Plasmodium vivax: clinical spectrum, risk factors and pathogenesis.
Anstey NM., Douglas NM., Poespoprodjo JR., Price RN.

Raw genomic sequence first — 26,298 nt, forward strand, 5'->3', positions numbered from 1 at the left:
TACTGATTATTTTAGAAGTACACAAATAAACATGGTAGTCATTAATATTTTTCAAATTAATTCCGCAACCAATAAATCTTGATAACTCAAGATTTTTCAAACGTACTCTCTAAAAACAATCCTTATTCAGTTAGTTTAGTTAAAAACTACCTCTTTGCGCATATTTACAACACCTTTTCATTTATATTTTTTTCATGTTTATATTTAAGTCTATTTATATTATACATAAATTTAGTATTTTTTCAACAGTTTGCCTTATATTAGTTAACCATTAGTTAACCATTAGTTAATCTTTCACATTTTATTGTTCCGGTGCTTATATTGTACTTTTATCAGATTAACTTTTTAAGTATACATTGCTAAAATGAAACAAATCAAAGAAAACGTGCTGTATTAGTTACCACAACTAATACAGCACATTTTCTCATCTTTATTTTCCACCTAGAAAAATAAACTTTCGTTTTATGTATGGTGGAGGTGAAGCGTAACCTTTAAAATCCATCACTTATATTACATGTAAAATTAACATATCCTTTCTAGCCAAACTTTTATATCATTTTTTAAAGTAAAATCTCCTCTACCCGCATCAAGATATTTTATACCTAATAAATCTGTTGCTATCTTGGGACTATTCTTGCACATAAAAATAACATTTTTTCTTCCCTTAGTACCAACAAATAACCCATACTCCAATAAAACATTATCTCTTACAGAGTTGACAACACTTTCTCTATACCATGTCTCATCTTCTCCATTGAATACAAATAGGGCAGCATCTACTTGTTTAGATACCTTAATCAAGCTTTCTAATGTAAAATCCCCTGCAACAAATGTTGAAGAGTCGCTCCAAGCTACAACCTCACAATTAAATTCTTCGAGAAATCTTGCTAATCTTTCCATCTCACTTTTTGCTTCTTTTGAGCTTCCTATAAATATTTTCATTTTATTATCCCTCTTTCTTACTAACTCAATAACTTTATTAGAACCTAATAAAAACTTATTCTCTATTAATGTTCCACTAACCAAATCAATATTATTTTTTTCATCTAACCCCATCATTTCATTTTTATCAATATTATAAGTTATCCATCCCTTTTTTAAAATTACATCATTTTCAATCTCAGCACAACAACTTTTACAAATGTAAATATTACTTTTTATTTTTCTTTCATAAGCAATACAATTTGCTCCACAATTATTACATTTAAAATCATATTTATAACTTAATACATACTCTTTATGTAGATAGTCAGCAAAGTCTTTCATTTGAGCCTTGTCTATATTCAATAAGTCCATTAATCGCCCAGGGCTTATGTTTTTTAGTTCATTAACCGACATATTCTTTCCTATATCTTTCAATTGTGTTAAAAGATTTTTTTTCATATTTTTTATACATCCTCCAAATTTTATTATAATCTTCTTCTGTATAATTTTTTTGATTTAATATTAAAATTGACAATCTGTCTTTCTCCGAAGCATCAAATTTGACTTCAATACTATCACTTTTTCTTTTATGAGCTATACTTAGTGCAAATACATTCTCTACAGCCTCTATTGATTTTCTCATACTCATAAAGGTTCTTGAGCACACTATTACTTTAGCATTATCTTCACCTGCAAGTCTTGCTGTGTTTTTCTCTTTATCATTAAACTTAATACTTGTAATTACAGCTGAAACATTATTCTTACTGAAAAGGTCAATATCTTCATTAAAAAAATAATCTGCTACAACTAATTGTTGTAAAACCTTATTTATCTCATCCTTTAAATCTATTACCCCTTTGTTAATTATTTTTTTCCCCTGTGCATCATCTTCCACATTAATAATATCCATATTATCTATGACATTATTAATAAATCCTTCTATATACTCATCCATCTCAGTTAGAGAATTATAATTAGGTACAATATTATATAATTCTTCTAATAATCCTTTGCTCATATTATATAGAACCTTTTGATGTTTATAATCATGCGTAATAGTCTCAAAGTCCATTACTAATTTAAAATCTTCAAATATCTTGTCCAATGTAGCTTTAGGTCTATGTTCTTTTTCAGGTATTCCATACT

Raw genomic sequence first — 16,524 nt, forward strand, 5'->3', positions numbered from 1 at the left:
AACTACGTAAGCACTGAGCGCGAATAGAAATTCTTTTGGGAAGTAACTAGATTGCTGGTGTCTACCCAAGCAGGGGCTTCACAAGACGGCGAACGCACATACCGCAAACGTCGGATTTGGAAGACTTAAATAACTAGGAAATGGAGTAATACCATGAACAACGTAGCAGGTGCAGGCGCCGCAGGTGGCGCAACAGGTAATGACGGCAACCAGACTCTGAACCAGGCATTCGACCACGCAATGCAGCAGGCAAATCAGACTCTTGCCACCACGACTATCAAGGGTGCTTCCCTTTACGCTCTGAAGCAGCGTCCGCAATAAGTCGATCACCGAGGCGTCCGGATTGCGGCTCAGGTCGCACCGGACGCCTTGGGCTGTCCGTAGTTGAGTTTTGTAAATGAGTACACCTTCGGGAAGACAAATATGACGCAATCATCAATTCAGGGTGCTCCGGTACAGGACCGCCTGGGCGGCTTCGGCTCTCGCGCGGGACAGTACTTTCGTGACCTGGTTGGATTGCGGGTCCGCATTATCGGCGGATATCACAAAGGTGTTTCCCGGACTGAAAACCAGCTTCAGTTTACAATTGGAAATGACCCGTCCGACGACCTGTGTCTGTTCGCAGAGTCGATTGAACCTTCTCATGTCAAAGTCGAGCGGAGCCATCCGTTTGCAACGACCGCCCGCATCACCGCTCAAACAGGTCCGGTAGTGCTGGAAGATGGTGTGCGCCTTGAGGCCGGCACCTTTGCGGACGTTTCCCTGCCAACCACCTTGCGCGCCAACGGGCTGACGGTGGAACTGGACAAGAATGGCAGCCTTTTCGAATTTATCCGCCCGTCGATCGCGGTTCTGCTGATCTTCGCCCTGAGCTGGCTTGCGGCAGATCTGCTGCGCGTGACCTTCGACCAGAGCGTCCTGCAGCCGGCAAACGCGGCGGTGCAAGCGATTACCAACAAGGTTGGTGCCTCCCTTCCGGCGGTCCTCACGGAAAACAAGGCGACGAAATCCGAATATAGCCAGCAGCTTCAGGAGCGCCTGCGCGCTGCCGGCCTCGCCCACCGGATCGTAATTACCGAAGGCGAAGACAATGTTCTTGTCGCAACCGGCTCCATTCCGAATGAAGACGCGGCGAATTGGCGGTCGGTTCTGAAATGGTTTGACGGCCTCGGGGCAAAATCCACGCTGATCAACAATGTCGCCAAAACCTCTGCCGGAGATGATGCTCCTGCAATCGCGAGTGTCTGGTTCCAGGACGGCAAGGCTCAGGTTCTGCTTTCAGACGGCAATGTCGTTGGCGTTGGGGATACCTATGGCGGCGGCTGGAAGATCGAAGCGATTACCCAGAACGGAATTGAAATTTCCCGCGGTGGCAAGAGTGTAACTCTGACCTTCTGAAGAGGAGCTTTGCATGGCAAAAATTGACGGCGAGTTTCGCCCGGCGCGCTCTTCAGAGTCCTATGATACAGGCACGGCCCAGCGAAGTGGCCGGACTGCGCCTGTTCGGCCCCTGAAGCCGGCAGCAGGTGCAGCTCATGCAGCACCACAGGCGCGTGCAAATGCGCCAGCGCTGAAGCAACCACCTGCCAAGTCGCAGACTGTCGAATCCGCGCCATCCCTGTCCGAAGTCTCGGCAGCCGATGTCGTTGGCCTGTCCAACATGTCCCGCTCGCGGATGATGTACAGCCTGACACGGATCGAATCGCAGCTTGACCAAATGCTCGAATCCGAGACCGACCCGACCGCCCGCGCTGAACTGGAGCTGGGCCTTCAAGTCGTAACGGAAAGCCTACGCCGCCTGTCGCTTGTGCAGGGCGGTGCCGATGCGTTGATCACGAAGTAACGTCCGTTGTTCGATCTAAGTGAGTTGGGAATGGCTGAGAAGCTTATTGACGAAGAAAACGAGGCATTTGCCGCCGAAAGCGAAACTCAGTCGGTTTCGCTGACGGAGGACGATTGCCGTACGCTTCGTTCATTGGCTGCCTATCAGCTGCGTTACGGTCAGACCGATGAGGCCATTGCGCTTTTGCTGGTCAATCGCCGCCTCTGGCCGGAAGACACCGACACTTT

Vivax malaria was historically described as 'benign tertian malaria' because individual clinical episodes were less likely to cause severe illness than Plasmodium falciparum. Despite this, Plasmodium vivax was, and remains, responsible for major morbidity and significant mortality in vivax-endemic areas. Single infections causing febrile illness in otherwise healthy individuals rarely progress to severe disease. Nevertheless, in the presence of co-morbidities, P. vivax can cause severe illness and fatal outcomes. Recurrent or chronic infections in endemic areas can cause severe anaemia and malnutrition, particularly in early childhood. Other severe manifestations include acute lung injury, acute kidney injury and uncommonly, coma. Multiorgan failure and shock are described but further studies are needed to investigate the role of bacterial and other co-infections in these syndromes. In pregnancy, P. vivax infection can cause maternal anaemia, miscarriage, low birth weight and congenital malaria. Compared to P. falciparum, P. vivax has a greater capacity to elicit an inflammatory response, resulting in a lower pyrogenic threshold. Conversely, cytoadherence of P. vivax to endothelial cells is less frequent and parasite sequestration is not thought to be a significant cause of severe illness in vivax malaria. With a predilection for young red cells, P. vivax does not result in the high parasite biomass associated with severe disease in P. falciparum, but a four to fivefold greater removal of uninfected red cells from the circulation relative to P. falciparum is associated with a similar risk of severe anaemia. Mechanisms underlying the pathogenesis of severe vivax syndromes remain incompletely understood.